A contentious plan to relocate the Northport post office and its mail carriers from downtown has been delayed pending further study and public comment on the issue, Sen. Charles Schumer said Tuesday.
Schumer (D-N.Y.) said Postmaster General Patrick Donahoe told him in a phone conversation last week that any decisions regarding the Northport post office have been put on hold, according to a statement from Schumer's office. But Schumer's office did not know how long the delay would be.
His office also said the postmaster is "committed" to working with the senator "to keep the Northport post office in the same downtown location," after a phone conversation in which the senator relayed residents' concerns.
When asked to comment and confirm the conversation, USPS spokeswoman Connie Chirichello said, ''Any proposed changes at the Northport Post Office are only at the preliminary stage of consideration, and the Postal Service, as it does in all similar cases, will work closely with all stakeholders as this process moves forward.''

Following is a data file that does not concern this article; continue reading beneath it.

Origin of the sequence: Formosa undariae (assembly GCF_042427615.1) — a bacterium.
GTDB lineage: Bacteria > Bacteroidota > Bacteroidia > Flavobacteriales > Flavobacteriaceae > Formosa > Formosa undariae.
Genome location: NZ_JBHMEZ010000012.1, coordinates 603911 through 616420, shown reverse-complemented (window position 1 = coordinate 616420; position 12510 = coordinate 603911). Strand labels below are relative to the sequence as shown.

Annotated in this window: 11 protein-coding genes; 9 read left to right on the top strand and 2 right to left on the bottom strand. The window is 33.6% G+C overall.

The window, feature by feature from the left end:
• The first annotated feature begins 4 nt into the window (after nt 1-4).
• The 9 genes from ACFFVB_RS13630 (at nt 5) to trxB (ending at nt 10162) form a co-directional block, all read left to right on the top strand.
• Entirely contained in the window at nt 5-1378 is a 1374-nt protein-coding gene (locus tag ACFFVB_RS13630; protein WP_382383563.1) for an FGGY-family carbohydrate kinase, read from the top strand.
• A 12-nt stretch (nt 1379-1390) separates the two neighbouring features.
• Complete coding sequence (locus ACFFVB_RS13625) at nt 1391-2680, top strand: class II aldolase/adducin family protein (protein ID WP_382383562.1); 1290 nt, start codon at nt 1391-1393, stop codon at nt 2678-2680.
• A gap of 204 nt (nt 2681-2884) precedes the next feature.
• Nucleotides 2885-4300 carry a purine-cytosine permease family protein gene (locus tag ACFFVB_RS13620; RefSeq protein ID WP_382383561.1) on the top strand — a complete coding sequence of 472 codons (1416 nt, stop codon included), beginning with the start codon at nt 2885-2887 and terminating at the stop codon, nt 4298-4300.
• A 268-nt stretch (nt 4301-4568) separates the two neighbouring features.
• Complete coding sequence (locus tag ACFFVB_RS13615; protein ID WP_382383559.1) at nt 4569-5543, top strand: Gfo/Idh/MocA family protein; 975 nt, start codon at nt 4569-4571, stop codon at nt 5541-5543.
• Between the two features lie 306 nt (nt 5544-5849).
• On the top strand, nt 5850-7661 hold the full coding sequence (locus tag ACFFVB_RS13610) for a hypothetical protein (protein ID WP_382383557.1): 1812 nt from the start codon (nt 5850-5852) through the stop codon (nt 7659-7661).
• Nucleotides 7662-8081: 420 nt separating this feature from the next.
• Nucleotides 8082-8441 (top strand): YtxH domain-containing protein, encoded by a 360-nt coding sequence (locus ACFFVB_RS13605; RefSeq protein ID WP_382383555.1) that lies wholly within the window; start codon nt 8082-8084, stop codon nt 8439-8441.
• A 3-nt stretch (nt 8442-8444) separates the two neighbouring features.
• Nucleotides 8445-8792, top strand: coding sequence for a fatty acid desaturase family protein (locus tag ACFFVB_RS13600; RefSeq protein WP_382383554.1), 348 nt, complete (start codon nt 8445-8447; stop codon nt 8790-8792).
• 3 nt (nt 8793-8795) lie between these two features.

She declined to elaborate or provide any other information.
"Our priority is for the postal operations to stay the same as they are," said Northport Village Deputy Mayor Henry Tobin. "The commitment that the senator has received from the postmaster general is a good first step."
Early last month, the U.S. Postal Service revealed its plans to close the 240 Main St. site and find a smaller location for retail services. Carrier operations, which include 19 routes, would be shifted to the East Northport Post Office, 297 Larkfield Rd., about 3 miles away.
Residents and elected officials such as Schumer rallied behind the post office, calling it the heart of the community, supporting business by bringing foot traffic downtown. The village's board of trustees passed a resolution opposing the plan and national lawmakers joined the debate, writing letters to the USPS and helping organize a meeting between village and agency representatives. Nationwide, the Postal Service is tightening its real estate holdings as first-class mail volume -- and revenues -- drop. Last year, the agency reported losses of more than $5 billion. Many have argued that the agency's budget woes come from its obligation to pre-fund retiree health benefits, which costs billions annually.